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Things I Can't Do - Scott Adams' Blog

Things I Can’t Do

I’m starting to get alarmed about my ever-shrinking attention span. When you combine my gnat-like attention span with the creeping complexity of life and my infinite to-do list it renders simple tasks impossible.

For example, every now and then I have to write an old-timey check. The entire process takes less than a minute, but I can’t concentrate long enough to fill in the date and amount without my mind wandering and my hand doing automatic writing on whatever topic is passing through. About one-third of my checks these days look like this:

Date: 4/17/14

Amount: 170.25

Written amount: one-hundred Game of Thrones who is texting me?

I have about seven unrelated thoughts before I finish the check-writing process and every one of them is more engaging than what I’m supposed to be doing. I literally can’t focus long enough to finish a one-minute process. It is simply too boring when compared to the stimulation of life.

Recently I decided to learn drumming by using video lessons on the Internet. I fire up the video, grab my sticks and wait to be shown something useful. Instead, the drum instructor starts talking about… his feeling about drumming… what he used to find challenging but doesn’t anymore…Game of Thrones, who is texting me? I literally can’t last long enough to get to the part where he hits something. I bail out, promising myself I’ll have better focus another time.

I have about a dozen computer-related problems that I’m capable of solving if I could focus on them. But they aren’t quite important enough compared to the rest of my priorities and I don’t have enough attention span anyway. Some solutions are as simple as Googling how to stop expired software from begging for a renewal. Some involve Norton Internet Security working on one browser and not another, and so on. All are easily fixable with a tiny bit of focus. But I don’t have a tiny bit of focus. So my computer operates like the economy of Greece.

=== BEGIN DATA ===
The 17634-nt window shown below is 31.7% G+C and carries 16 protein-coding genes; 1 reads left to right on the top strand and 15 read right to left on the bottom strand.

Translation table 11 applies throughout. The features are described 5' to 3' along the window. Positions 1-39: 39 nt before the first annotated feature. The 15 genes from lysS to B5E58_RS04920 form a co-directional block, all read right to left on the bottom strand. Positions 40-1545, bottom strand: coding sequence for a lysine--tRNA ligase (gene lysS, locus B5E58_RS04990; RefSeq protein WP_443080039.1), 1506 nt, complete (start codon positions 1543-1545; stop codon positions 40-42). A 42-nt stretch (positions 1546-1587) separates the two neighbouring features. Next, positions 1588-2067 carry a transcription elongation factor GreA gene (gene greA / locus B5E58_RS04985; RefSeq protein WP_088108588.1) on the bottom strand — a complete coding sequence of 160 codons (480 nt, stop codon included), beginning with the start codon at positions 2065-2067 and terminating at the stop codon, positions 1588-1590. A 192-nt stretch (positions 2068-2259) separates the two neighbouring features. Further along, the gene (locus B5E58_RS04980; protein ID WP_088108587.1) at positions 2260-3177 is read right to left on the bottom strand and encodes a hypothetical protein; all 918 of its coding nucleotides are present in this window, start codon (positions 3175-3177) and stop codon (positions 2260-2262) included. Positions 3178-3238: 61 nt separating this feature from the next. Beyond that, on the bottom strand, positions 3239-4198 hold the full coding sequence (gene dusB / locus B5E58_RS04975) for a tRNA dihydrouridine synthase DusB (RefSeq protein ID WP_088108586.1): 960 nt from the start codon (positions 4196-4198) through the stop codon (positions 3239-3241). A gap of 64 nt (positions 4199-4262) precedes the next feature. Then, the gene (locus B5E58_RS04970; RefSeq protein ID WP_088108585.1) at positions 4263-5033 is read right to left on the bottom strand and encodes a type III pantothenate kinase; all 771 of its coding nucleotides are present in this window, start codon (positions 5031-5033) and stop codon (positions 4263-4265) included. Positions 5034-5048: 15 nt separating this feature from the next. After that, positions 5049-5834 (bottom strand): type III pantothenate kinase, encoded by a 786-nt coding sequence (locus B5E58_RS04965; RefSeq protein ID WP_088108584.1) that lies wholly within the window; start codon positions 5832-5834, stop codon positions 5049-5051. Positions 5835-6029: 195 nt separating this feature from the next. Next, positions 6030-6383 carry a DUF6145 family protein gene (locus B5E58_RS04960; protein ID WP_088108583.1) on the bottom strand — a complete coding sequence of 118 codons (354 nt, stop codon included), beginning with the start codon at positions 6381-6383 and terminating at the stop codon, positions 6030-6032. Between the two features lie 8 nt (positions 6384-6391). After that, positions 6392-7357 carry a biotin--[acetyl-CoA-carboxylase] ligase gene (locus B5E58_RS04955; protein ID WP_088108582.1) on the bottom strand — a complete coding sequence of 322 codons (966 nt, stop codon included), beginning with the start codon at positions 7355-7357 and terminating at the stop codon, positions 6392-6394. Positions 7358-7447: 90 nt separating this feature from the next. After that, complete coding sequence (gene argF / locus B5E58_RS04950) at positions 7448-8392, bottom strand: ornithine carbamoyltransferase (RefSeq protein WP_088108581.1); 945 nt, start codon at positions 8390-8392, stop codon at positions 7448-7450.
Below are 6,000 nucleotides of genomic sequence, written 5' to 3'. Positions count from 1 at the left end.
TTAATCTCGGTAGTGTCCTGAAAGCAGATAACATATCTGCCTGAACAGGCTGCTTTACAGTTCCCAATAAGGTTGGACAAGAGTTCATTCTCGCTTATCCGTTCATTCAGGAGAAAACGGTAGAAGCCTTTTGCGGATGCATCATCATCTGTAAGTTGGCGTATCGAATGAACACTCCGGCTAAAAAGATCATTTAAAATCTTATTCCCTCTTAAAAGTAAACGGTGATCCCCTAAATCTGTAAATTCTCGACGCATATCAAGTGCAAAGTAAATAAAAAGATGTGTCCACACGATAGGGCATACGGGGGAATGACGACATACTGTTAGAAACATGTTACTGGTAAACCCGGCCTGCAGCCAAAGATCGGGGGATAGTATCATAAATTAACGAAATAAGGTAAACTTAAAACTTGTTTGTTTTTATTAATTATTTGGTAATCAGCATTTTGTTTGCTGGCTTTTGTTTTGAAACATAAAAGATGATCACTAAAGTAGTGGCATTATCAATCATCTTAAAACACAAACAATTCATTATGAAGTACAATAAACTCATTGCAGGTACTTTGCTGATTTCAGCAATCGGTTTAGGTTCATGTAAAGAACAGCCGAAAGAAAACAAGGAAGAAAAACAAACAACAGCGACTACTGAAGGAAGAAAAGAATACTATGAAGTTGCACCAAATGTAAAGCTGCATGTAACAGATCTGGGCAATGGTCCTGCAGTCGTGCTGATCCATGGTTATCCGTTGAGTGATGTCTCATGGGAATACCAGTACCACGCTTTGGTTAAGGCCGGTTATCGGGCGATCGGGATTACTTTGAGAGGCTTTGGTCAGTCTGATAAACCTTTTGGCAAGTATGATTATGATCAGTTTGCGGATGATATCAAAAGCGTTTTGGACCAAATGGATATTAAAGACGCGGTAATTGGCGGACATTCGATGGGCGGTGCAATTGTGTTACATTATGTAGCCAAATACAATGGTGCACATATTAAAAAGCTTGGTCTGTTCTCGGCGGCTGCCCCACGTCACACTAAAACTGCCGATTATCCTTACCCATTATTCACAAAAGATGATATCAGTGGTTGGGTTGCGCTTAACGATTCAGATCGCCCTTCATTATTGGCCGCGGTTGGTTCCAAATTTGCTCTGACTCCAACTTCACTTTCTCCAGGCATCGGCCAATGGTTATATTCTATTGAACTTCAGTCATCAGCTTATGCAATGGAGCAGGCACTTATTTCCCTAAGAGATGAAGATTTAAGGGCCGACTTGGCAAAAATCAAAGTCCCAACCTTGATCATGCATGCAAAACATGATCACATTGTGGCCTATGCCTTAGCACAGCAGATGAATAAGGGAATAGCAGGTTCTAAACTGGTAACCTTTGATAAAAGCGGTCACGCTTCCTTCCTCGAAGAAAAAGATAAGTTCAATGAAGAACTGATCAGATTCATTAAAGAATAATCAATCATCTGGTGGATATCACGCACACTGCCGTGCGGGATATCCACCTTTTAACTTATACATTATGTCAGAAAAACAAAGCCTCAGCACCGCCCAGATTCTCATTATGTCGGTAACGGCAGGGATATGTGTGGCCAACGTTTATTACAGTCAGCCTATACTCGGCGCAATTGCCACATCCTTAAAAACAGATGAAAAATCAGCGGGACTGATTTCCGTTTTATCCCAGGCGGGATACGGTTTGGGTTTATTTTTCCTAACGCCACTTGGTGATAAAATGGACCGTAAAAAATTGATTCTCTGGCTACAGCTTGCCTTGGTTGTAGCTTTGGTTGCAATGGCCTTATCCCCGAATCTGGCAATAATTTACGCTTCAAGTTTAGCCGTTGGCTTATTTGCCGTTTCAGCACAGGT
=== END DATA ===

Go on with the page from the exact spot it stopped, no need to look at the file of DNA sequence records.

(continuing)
For years I have referred to my smartphone as a time machine. When I’m in a long line for something, for example, I fast-forward to the future by checking email, Facebook, Internet news sites and whatnot. Suddenly I’m at the front of the line and I’m not aware of the passage of time. This method also worked at red lights back in the days when texting and driving still seemed like a good idea.

As a result of all the baseline stimulation in my life, I can’t stand as much as a few seconds of boredom. For example, I have a technical glitch with my TV setup that causes the screen to blank when the signal changes from a commercial to a show. I know the solution, but it would take up to five minutes to implement it. So it won’t happen. And every time the black screen occurs, my first thought – no kidding – is to wonder what-the-hell I’m going to do with myself for three seconds. It seems like mental torture. And keep in mind that I’m always working on my computer or drawing while the TV is on. It’s still not enough.

All of this makes me curious how kids can get through homework in the year 2014. I assume technology has shortened their attention spans too, and kids don’t have much to start with. I can’t imagine I would be able to finish high school in this day and age.

Are there any studies that show the impact of smartphones on school performance? I’m getting close to the opinion that kids shouldn’t have access to full-service smartphones during the school year. But I’d need some hard data to confirm that opinion. Does it exist?

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Scott Adams

Co-founder of CalendarTree.com

Author of the best graduation gift ever.